UAW juggles outside pressure
The Wall Street analyst, eager to discuss the United Auto Workers'
imminent contract talks with Detroit's automakers, looked across the
table this week and told me what "the Street" expects come September:
First, a landmark deal to essentially shift some $70 billion in
retiree health-care liabilities to union control. Second, a two-tier
wage structure to pay new hires a fraction of what current workers
make and offer fewer benefits. And third, obliteration of the pay-for-
no-work "jobs bank," Detroit's monument to dysfunction.
Gee, is that all?
The start of potentially landmark contract talks still are roughly two
weeks away. Yet armchair experts already are rushing ahead to declare
more forcefully than the automakers themselves what must be
accomplished, and they're trading accordingly.
But they're forgetting to ask what can be accomplished in dicey
negotiations influenced more by economics, trust, relationships,
internal union politics and public theater than outsized expectations
shaped by computer models and elite MBAs.
Union mega-deal expected
Fueled by ratification of the UAW's concessionary deal with bankrupt
Delphi Corp. and expectations of something similar in September,
shares in former Delphi parent GM are up 23 percent since June 1 to
$37.54 and Fitch Ratings on Thursday removed GM from negative watch.
Ford shares surged more than 15 percent to $9.64 by July 2, but have
since settled back to $8.96.
Bottom line: Wall Street already is pricing in the "transformational"
deal Detroit's automakers would dearly love to deliver, but can't
guarantee -- mostly because they understand better than
twentysomething hedge fund sharpies that crafting a national contract
is more complex than ordering a pizza:
"I'll take an extra large, please. Give me a Voluntary Employee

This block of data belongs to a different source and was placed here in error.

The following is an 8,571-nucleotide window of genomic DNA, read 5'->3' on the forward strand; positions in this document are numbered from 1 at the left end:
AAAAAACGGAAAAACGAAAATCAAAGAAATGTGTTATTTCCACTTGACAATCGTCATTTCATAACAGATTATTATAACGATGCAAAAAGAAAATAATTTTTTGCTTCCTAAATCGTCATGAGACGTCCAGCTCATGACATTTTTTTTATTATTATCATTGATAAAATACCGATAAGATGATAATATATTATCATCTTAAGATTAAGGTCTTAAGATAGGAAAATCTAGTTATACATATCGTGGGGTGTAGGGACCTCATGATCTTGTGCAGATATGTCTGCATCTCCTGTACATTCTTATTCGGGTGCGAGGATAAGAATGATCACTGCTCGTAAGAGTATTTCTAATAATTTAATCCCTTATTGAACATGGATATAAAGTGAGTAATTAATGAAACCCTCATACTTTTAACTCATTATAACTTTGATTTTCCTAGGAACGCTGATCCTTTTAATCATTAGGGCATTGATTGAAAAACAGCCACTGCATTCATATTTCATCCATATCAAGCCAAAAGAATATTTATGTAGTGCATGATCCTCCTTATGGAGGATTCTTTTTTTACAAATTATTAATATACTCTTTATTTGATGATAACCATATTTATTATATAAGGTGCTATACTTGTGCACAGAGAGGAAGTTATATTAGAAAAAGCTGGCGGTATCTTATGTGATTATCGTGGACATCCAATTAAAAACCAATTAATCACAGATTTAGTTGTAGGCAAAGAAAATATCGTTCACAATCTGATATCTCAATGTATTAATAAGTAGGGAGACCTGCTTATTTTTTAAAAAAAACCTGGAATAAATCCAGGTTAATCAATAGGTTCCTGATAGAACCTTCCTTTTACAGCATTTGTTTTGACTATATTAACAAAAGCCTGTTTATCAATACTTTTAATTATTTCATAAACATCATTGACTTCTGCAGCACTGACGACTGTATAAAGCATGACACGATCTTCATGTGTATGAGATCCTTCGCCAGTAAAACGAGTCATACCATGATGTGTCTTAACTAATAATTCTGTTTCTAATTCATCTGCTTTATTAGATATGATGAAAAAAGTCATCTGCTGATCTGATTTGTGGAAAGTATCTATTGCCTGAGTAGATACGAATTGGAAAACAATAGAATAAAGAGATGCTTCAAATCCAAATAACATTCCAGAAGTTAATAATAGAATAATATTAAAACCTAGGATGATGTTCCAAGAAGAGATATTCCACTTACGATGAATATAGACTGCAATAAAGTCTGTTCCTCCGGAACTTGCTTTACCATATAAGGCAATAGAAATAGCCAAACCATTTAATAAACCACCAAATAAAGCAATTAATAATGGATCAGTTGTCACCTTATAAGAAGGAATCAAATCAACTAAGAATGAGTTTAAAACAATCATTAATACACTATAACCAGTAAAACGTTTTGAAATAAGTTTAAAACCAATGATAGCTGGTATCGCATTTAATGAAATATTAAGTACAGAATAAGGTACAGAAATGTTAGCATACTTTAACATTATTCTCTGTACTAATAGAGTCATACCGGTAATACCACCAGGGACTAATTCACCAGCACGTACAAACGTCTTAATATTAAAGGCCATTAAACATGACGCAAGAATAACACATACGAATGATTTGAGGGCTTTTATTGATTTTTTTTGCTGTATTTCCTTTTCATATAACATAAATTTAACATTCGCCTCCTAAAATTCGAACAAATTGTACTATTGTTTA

Benefit Association that will enable the union to pay retiree health
care, topped with lower wages for new hires. No jobs bank -- it gives
me indigestion -- or I won't pay for it."
No wonder UAW President Ron Gettelfinger already sounds like a harried
father wearied by incessant bleating from the back seat. "We're not
going into negotiations in a concessionary mode," he said this week,
striking a necessary tone of defiance.
His union is facing an existential crisis -- three automakers in
various stages of distress, bankrupt suppliers like Delphi and Dana
winning massive concessions to stay afloat, union wages and benefits
under siege -- and everyone's already decided how this drama has to
Just asking, but are the actions of Gettelfinger's UAW those of a
union leadership refusing to come to grips with the life-threatening
challenges facing Detroit's automakers and their biggest suppliers?
Has there been a strike against Dana? Or Tower Automotive? Or Collins
& Aikman? Or Delphi, the mega-supplier Gettelfinger and the UAW sound
like they love to hate?
No, no and no.
These contract talks are likely to be a watershed for the UAW and,
certainly, Gettelfinger's legacy as president. They're about making
GM, Ford and Chrysler more financially competitive, not destroying the
union and what it has to sell to current and would-be members.
Bargaining, not demanding
Establishing a mega-VEBA for retiree health care theoretically is the
big play this time. It could safeguard those benefits from the ravages
of a bankruptcy at GM, Ford or Chrysler and remove a costly liability
from the automakers -- a potentially huge win for both sides.
Kill the jobs bank? Why, when a) massive buyouts basically are
emptying them anyway and b) preserving them, if only as a mostly empty
shell (for now), improves the chances of creating a VEBA with the UAW?
Demand two-tier wages? Now, when ranking labor relations executives at
Detroit's automakers will tell you (privately) that pay scales rank
about 17th on their list of issues with the UAW?
Back in 2004, the UAW agreed to two-tier wages for new hires at Delphi
and Visteon, the former Ford Motor parts unit. But the dirty little
secret, which became clear in the denouement of the UAW-Delphi talks,
is that these pressured suppliers basically don't need more people --
at least not for very far into the future.
What those suppliers, and especially Detroit's automakers, need more
are competitive work and operating rules at local plants -- rules that
typically are shaped by local bargaining.
There's a reason they call this quadrennial Detroit dance "bargaining"
and not "demanding." Viewed empirically, the UAW has more to give to
help make the automakers competitive, but the union can't give enough
to guarantee Detroit's success and still be the union that Reuther
By the sound of things, ol' Ron would be less cranky if the automakers
didn't talk at all about the upcoming talks, if Wall Street just
waited to form expectations and render judgments until, say, Sept. 15,
if the news media didn't focus on the stakes, the pressure points and
It doesn't work that way, anymore than jetting into Detroit for a few
meetings and heading back to New York the same day is adequate to
understanding one of the great industrial dramas of our time.